Richard Kilmer

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Rich Kilmer presenting at the annual Ruby Conference

Richard Kilmer (born Hemet, California, 1969) is a technology entrepreneur, software programmer and conference host and speaker in the open-source software community. He is an open-source contributor and developer of commercial software applications built in Ruby and Flash. His best known open-source software creation is of RubyGems, a package manager for the Ruby programming language most commonly used in downloads and deployments of the Ruby on Rails web application framework. He is currently the Co-Founder and CEO of CargoSense, Inc.

In 2001, he co-founded both the non-profit corporation Ruby Central, Inc. dedicated to the promotion of the Ruby programming language, and the for-profit corporation InfoEther, Inc., created to focus on applying the Ruby computer language in business. He served as President and CEO of InfoEther until its acquisition by LivingSocial in March 2011.[1] At LivingSocial he was appointed a Vice President working in roles in R&D, and led the software development of numerous projects in Merchant Services and mobile.

After several years at LivingSocial, he left in 2013 to form his current company, CargoSense, Inc. [1], a Software-as-a-Service (SaaS) company aimed at bringing innovation to the logistics supply chain in numerous industries using sensor technology in the Internet of Things arena.

Prior to 2001, he was the co-founder and Chief Technology Officer for a leading-edge P2P software company where he was granted two U.S. patents and co-wrote a massive Java codebase.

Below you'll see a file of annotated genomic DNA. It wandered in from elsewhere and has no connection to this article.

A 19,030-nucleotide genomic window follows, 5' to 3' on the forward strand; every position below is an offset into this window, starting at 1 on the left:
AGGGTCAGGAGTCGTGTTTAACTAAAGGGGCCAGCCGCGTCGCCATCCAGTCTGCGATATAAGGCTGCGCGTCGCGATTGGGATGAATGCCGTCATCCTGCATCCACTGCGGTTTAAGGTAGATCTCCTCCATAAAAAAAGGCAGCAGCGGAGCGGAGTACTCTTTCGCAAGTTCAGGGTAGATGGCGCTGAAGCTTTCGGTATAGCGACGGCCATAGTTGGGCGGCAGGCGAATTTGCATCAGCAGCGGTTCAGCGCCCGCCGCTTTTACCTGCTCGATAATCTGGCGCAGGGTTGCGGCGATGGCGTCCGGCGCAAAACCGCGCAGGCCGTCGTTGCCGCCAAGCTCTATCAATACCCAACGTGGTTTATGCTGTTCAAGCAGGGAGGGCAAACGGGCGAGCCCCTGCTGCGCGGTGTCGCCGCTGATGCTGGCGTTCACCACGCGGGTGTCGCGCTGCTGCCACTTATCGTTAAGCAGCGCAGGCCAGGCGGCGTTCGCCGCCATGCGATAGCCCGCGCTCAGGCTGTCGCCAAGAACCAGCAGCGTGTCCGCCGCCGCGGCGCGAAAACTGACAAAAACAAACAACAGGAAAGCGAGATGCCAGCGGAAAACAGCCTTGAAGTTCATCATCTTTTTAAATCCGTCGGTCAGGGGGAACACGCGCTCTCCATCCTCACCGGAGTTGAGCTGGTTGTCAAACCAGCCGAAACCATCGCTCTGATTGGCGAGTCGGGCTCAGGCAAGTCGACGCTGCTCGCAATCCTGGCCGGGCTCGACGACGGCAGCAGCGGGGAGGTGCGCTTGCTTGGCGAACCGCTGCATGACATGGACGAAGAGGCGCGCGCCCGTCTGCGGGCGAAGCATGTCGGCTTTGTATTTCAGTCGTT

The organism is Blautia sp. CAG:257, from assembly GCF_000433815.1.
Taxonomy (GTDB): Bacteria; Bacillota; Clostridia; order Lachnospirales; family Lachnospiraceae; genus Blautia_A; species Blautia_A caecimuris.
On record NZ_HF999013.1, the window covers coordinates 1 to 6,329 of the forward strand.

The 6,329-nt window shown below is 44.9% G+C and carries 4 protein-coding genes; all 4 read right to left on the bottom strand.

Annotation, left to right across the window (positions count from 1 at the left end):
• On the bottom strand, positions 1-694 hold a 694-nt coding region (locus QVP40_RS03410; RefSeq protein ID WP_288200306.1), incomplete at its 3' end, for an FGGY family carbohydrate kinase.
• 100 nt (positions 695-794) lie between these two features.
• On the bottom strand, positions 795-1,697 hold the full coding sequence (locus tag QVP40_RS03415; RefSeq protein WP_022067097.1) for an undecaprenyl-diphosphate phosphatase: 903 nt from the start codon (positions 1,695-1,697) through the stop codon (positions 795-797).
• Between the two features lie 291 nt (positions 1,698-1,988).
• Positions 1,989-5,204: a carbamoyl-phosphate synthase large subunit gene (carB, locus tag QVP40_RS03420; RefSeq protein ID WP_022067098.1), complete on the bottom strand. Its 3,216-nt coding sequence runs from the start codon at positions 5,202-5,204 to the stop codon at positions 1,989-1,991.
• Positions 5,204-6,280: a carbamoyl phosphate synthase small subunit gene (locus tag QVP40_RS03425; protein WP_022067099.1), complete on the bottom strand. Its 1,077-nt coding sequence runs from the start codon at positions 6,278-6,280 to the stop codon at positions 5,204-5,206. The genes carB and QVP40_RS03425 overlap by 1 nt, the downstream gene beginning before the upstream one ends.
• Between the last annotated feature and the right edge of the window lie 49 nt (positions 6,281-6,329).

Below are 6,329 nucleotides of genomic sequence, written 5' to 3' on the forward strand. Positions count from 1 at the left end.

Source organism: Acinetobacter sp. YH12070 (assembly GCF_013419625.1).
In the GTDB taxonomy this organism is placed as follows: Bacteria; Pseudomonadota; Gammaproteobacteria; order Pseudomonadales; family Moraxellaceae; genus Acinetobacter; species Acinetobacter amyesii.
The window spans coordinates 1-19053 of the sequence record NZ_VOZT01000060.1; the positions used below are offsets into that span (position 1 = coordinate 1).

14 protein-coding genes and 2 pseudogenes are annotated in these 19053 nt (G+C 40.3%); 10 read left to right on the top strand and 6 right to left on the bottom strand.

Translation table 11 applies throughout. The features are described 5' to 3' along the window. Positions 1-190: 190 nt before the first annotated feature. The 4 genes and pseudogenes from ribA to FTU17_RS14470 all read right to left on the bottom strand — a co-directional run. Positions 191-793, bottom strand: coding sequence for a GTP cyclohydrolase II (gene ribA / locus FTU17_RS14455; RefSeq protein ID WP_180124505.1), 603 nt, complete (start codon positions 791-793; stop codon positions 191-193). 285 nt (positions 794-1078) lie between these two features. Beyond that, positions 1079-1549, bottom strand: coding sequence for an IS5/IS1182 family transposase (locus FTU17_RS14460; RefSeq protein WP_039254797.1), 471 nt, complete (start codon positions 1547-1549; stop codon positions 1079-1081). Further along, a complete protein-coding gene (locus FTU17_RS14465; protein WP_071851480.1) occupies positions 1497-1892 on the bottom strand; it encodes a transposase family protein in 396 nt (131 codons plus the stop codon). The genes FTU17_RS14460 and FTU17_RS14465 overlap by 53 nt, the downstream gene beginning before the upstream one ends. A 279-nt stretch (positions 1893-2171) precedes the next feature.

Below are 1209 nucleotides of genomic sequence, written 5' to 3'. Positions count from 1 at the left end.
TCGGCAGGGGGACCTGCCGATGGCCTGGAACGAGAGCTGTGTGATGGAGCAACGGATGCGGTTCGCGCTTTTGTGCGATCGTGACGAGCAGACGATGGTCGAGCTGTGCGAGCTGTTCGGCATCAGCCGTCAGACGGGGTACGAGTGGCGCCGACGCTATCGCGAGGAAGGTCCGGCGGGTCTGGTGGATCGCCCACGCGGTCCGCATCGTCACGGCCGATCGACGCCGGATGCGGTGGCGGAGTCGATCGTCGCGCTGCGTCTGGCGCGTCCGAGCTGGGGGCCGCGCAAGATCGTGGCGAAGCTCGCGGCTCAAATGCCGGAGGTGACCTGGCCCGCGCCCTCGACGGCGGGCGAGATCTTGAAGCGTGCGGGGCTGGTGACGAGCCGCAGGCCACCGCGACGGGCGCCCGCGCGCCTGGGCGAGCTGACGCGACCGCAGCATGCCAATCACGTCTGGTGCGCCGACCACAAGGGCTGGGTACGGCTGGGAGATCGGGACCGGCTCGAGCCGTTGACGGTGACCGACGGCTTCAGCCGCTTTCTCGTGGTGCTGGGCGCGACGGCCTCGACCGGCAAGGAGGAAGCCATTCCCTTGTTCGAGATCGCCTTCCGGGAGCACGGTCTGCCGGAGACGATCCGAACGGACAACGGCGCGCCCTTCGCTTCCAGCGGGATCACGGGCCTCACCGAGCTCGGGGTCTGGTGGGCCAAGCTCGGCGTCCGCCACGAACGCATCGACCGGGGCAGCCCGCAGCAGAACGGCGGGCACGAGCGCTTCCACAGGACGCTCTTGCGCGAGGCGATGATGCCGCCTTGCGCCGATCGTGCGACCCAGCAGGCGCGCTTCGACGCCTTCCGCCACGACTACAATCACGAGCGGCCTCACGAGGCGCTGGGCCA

Between 2002 and 2005 his for-profit company performed work for DARPA on both a massively multi-agent logistics software system and the Semantic Web project developing an early Ontological Web Language (OWL) library. Both projects drew on his expertise in computer security gained as a systems security manager while in the U.S. Air Force stationed at The Pentagon.

When an active board member in the non-profit Ruby Central, he played host to the annual international conferences put on by that organization for both Ruby and Ruby on Rails. By 2006, the Ruby on Rails conferences had become so large and popular that Ruby Central entered into an agreement with O'Reilly Media to co-promote Rails events in both the U.S. and Europe. Previously Rich had spoken at numerous O'Reilly Media open-source conferences. He has also been a consistent contributor at the Foo Camp events put on by O'Reilly Media and is a technology blogger.


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